After a nearly five-year hiatus, he had a comeback in 1988 (with some help from producer Bill Laswell). What's Bootsy Doin'? flaunted a new sound that foreshadowed the 1990s, such as the dance floor smash "Party on Plastic". Laswell introduced Collins to Herbie Hancock, resulting in Perfect Machine (1988). The techno-funk they recorded featured turntables for scratch appeal, and the smoothly-stylized vocals of Leroy "Sugarfoot" Bonner of chart-topping Ohio Players. These were the first of many collaborations between Laswell and Collins on many albums and projects, with the prolific producer using Bootsy mainly as a bassist but sometimes as a rhythm guitarist.[9]

In 1988, Collins appeared as a guest artist to play bass on Keith Richards and The X-Pensive Winos album Talk is Cheap.

In 1989, Collins played bass on and produced several tracks of Malcolm McLaren's album Waltz Darling, credited to Malcolm McLaren and the Bootzilla Orchestra.

In 1990, Collins collaborated with Deee-Lite on their biggest hit "Groove Is in the Heart", and he contributed additional vocals. Although he also appeared in the music video playing the bass, the bassline in the song is actually a sample of a Herbie Hancock song called "Bring Down the Birds". Bootsy's Rubber Band became the de facto backing musicians for Deee-Lite during a world tour. The Rubber Band also recorded the EP Jungle Bass, their first recording in 11 years.

In 1992, he joined with guitarist Stevie Salas and drummer Buddy Miles to form the funk-metal fusion group Hardware. The trio released one album, Third Eye Open, before disbanding. In the same year, Collins played bass guitar on the first Praxis album (produced by Laswell): Transmutation, alongside fellow Parliament-Funkadelic member Bernie Worrell, Bryan Mantia and Buckethead.

Bootsy's New Rubber Band formed in 1994, releasing Blasters of the Universe and also put forth the following live release "Keepin' dah Funk Alive 4-1995", recorded over two nights in Tokyo.

Collins performing in 1998

In 1995, Collins played in the remake of Jimi Hendrix's "If 6 Was 9", for Axiom Funk, a Funkadelic-like one-off supergroup produced by Bill Laswell and featuring (Funkadelic members) George Clinton, Bernie Worrell, Collins, (the guitar of the late) Eddie Hazel, Gary Shider and Laswell. The group released only one album (Funkcronomicon), and the song also appeared in the soundtrack of the movie Stealing Beauty. He also featured on Jon B's song "Simple Melody" from his debut album, "Bonafide".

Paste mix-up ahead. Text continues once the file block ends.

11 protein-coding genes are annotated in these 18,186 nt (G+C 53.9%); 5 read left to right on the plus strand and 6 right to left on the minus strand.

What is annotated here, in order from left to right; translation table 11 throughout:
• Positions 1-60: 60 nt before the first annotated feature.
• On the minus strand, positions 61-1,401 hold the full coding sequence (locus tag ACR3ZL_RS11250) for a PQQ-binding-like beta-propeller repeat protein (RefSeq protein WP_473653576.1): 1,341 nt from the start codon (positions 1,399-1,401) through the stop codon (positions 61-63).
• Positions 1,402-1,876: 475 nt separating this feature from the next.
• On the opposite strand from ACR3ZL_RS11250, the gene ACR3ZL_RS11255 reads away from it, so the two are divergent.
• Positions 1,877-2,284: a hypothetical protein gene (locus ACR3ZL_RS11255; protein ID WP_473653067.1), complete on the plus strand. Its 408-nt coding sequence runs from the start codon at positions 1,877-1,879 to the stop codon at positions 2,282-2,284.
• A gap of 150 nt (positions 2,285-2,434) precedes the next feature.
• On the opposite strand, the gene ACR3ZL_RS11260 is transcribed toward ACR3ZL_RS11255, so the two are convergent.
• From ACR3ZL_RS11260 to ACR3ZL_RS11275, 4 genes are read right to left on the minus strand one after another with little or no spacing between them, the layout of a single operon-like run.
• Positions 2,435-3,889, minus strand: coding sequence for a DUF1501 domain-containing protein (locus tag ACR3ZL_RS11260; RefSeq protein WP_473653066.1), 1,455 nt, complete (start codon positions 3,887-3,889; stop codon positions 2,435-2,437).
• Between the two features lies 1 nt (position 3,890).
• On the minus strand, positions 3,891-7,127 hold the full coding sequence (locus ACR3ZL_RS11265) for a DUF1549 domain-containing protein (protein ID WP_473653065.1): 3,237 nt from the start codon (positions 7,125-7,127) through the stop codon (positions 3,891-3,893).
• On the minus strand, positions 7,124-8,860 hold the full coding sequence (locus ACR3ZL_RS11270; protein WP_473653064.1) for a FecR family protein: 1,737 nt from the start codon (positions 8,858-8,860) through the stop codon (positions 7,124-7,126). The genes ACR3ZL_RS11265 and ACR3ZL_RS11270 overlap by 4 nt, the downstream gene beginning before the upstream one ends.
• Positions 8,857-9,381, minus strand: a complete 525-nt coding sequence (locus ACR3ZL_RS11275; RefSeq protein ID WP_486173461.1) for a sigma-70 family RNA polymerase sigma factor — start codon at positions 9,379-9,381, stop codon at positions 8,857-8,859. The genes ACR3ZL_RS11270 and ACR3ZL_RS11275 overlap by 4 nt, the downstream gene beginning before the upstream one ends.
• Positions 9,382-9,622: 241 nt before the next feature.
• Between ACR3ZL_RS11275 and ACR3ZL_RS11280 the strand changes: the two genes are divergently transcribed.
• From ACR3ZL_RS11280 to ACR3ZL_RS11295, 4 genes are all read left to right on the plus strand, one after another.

Collins collaborated with Del McCoury, Doc Watson and Mac Wiseman to form the GrooveGrass Boyz. They produced a fusion of bluegrass and funk.


Collins provided lead vocals for the Fatboy Slim song "Weapon of Choice" from his 2000 album Halfway Between the Gutter and the Stars. Collins vocals quote the book Dune ("Walk without rhythm and you won't attract the worm"). The song won multiple MTV Video Music Awards and a Grammy Award for Best Music Video.

In 2004 Collins contributed to Christian rap artist TobyMac's Welcome to Diverse City album, collaborating on the "Diverse City" track, a song praised as one of the best on the album.[10] The album won the 2005 Dove Award for Rap/Hip-Hop Album of the Year.[11]

In October 2005, Collins co-wrote a song celebrating the resurgence of his hometown team, the Cincinnati Bengals of the National Football League called "Fear Da Tiger" which features "raps" written and performed by several Bengals players, including defensive end Duane Clemons, offensive tackle Stacy Andrews, and center Ben Wilkerson. An edited version of the song was made into a music video which features cameos by many other Bengals players. Collins appeared with Little Richard, Bernie Worrell, and other notable musicians as the band playing with Hank Williams, Jr. for the Monday Night Football opening during for the 2006 season. Collins was the only all star to return with Williams for the 2007 season.

He also sings "Marshal Law", the theme song of the Cincinnati Marshals indoor football team and debuted the song in 2006[6] at half time of the April 29 Marshals home game against the West Palm Beach Phantoms.

In 2006, ABC Entertainment/A Charly Films Release released a DVD and CD from Collins and the New Rubber Band's concert at the 1998 North Sea Jazz Festival. Soon after the release, Collins split from long-time friend and guitarist Odhran "The Bodhran" Rameriz, citing creative differences as the reason.

Later that same year, Collins released the holiday album Christmas Is 4 Ever. This represents the first Christmas-themed album made by a member of the P-Funk musical collective. The album features re-workings of Christmas standards as well as original compositions.

In April 2007, Collins announced plans to open Bootsy's, a restaurant/club with Cincinnati area restaurateur Jeff Ruby. The venue operated from 2008 to 2010. It featured live musical acts, a museum dedicated to Collins's musical career and Spanish, Central and South American cuisine.

In June 2007, Collins, along with Catfish Collins, Clyde Stubblefield, John "Jabo" Starks, and Bernie Worrell, participated in the recording of the soundtrack for the movie Superbad. In December of that year they (without Worrell) went on to perform the first tribute concert remembering James Brown.

In July 2007, Collins also told Billboard magazine that he was working on a project named Science Faxtion and an album called Living on Another Frequency in which he serves as bassist and co-producer along with his lead vocalist Greg Hampton. The band also features guitarist Buckethead and drummer Brain.[12] The album was released in November 2008.[13]

Collins and Fatboy Slim, 2008

Collins promoted Rock the Vote for its 2008 campaign together with Buckethead.[14]

Collins portrayed a radio DJ in the 2013 video game, Grand Theft Auto V, in which several of his own songs were featured.[15]

Collins has also collaborated extensively with Bill Laswell, Buckethead, and also frequently collaborated with fellow bassist Victor Wooten.